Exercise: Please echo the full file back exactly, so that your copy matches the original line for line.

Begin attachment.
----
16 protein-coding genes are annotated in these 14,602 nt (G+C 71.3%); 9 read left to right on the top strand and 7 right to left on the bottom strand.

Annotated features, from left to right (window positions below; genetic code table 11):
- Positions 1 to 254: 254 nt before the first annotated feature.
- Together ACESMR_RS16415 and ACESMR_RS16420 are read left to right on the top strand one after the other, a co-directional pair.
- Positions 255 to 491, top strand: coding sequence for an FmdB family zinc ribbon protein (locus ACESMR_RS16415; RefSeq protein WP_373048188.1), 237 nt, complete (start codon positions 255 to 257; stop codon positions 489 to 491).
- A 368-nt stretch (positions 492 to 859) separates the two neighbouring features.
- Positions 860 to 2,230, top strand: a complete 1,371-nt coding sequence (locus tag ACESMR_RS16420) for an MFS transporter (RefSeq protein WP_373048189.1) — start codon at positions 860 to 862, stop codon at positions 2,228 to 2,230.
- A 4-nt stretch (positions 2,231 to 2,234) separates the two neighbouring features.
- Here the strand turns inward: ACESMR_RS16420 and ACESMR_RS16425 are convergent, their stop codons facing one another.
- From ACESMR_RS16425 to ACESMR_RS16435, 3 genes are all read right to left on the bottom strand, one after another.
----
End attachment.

16 protein-coding genes are annotated in these 14,602 nt (G+C 71.3%); 9 read left to right on the top strand and 7 right to left on the bottom strand.

Annotated features, from left to right (window positions below; genetic code table 11):
- Positions 1 to 254: 254 nt before the first annotated feature.
- Together ACESMR_RS16415 and ACESMR_RS16420 are read left to right on the top strand one after the other, a co-directional pair.
- Positions 255 to 491, top strand: coding sequence for an FmdB family zinc ribbon protein (locus ACESMR_RS16415; RefSeq protein WP_373048188.1), 237 nt, complete (start codon positions 255 to 257; stop codon positions 489 to 491).
- A 368-nt stretch (positions 492 to 859) separates the two neighbouring features.
- Positions 860 to 2,230, top strand: a complete 1,371-nt coding sequence (locus tag ACESMR_RS16420) for an MFS transporter (RefSeq protein WP_373048189.1) — start codon at positions 860 to 862, stop codon at positions 2,228 to 2,230.
- A 4-nt stretch (positions 2,231 to 2,234) separates the two neighbouring features.
- Here the strand turns inward: ACESMR_RS16420 and ACESMR_RS16425 are convergent, their stop codons facing one another.
- From ACESMR_RS16425 to ACESMR_RS16435, 3 genes are all read right to left on the bottom strand, one after another.